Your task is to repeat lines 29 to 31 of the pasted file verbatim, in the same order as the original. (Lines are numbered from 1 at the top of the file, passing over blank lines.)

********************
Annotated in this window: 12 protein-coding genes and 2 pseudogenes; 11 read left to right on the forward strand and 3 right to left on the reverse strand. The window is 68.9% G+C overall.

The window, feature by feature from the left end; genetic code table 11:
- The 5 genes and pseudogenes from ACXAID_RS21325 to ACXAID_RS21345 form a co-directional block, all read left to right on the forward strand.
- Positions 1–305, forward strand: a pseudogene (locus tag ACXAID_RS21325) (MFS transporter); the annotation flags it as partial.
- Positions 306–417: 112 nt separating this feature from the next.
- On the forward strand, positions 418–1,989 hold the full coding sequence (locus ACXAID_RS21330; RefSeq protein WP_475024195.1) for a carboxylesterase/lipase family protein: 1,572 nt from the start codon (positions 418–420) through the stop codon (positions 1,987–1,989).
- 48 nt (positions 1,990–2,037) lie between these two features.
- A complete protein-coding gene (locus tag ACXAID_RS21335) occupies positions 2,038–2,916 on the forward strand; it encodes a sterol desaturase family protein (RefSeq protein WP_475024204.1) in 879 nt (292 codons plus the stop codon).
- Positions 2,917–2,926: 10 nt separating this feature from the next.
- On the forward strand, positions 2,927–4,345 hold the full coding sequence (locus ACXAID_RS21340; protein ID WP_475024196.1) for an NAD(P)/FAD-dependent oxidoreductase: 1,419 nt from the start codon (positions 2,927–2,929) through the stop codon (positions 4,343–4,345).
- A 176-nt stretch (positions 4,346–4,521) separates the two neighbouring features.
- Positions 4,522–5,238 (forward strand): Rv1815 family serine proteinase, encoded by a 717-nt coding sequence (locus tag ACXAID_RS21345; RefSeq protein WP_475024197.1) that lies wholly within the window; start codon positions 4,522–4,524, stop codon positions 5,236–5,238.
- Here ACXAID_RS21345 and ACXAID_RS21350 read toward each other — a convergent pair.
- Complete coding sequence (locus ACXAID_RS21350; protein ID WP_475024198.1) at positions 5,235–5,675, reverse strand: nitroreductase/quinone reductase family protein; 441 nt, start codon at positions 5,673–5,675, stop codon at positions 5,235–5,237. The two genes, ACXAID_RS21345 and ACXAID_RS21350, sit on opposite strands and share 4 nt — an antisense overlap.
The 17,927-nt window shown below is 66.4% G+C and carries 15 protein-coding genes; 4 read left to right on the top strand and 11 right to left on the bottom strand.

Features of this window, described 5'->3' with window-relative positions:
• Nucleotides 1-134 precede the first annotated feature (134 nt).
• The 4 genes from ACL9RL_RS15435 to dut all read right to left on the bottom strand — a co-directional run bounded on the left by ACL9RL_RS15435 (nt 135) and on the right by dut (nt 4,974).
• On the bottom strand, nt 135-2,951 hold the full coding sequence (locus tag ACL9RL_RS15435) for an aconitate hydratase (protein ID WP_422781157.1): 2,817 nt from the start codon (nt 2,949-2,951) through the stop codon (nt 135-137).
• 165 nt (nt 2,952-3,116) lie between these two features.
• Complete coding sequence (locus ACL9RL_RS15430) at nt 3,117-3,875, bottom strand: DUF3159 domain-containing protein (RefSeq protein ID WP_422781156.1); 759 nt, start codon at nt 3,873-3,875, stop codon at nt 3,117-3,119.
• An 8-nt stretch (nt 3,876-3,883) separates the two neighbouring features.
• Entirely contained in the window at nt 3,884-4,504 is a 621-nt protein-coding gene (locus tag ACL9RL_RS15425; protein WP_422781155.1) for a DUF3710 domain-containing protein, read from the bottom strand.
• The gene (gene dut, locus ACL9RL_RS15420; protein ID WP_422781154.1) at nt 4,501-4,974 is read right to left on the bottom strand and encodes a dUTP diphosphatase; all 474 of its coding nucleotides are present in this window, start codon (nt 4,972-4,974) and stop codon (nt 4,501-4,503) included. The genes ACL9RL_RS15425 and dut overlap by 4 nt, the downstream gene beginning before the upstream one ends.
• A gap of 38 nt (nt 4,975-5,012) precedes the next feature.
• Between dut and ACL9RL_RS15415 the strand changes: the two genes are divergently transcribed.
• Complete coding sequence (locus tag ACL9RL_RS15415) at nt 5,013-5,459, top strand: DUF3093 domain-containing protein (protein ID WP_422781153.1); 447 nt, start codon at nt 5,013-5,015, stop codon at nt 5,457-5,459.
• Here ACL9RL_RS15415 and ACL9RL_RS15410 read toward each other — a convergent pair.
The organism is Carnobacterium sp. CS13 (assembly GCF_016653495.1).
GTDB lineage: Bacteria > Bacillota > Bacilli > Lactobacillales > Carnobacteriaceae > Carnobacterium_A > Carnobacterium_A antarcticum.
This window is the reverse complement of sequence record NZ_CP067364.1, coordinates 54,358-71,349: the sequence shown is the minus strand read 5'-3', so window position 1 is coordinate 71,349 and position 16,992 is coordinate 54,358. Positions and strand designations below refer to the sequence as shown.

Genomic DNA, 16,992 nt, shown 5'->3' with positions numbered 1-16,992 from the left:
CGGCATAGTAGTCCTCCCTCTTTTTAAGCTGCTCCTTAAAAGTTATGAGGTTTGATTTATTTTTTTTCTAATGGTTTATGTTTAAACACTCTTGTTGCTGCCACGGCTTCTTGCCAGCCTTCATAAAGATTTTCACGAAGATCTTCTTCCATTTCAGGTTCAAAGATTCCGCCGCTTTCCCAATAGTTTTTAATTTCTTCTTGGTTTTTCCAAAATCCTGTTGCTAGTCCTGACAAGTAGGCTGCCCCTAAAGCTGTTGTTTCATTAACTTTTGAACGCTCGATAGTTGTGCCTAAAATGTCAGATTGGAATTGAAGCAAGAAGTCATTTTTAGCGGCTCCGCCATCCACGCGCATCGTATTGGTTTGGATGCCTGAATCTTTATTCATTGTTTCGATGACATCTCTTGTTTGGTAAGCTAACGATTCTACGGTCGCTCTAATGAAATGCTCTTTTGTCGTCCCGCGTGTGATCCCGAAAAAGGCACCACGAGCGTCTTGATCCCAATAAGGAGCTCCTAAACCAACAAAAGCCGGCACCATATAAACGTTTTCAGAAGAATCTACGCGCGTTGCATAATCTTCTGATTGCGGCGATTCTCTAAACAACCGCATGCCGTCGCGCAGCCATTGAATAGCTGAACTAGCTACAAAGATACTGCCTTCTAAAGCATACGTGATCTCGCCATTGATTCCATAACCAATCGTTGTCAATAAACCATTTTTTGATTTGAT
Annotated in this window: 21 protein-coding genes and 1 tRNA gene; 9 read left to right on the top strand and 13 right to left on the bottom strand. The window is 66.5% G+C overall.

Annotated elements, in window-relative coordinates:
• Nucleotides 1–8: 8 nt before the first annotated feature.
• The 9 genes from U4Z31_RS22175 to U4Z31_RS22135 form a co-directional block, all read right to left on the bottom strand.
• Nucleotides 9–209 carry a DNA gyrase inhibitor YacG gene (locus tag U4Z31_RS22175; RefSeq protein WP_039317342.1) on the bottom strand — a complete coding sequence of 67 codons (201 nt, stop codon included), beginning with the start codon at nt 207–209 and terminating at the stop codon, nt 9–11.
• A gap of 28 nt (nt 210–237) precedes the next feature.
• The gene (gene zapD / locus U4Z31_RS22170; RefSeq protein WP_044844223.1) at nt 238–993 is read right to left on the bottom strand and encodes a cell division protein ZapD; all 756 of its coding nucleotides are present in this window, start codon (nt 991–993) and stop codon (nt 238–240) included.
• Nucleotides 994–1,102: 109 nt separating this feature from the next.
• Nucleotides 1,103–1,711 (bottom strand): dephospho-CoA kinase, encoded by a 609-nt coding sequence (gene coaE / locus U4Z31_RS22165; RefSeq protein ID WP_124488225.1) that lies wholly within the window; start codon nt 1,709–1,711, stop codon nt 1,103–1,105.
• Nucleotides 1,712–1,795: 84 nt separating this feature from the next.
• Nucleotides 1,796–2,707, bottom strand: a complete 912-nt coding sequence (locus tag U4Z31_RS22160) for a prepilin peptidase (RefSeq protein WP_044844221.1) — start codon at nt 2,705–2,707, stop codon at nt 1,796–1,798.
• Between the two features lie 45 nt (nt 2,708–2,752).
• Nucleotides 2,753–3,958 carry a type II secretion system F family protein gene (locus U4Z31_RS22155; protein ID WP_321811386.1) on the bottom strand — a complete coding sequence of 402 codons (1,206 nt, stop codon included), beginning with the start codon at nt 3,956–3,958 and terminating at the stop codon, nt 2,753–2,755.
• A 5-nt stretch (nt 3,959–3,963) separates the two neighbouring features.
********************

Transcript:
The organism is Carnobacterium sp. CS13 (assembly GCF_016653495.1).
GTDB lineage: Bacteria > Bacillota > Bacilli > Lactobacillales > Carnobacteriaceae > Carnobacterium_A > Carnobacterium_A antarcticum.
This window is the reverse complement of sequence record NZ_CP067364.1, coordinates 54,358-71,349: the sequence shown is the minus strand read 5'-3', so window position 1 is coordinate 71,349 and position 16,992 is coordinate 54,358. Positions and strand designations below refer to the sequence as shown.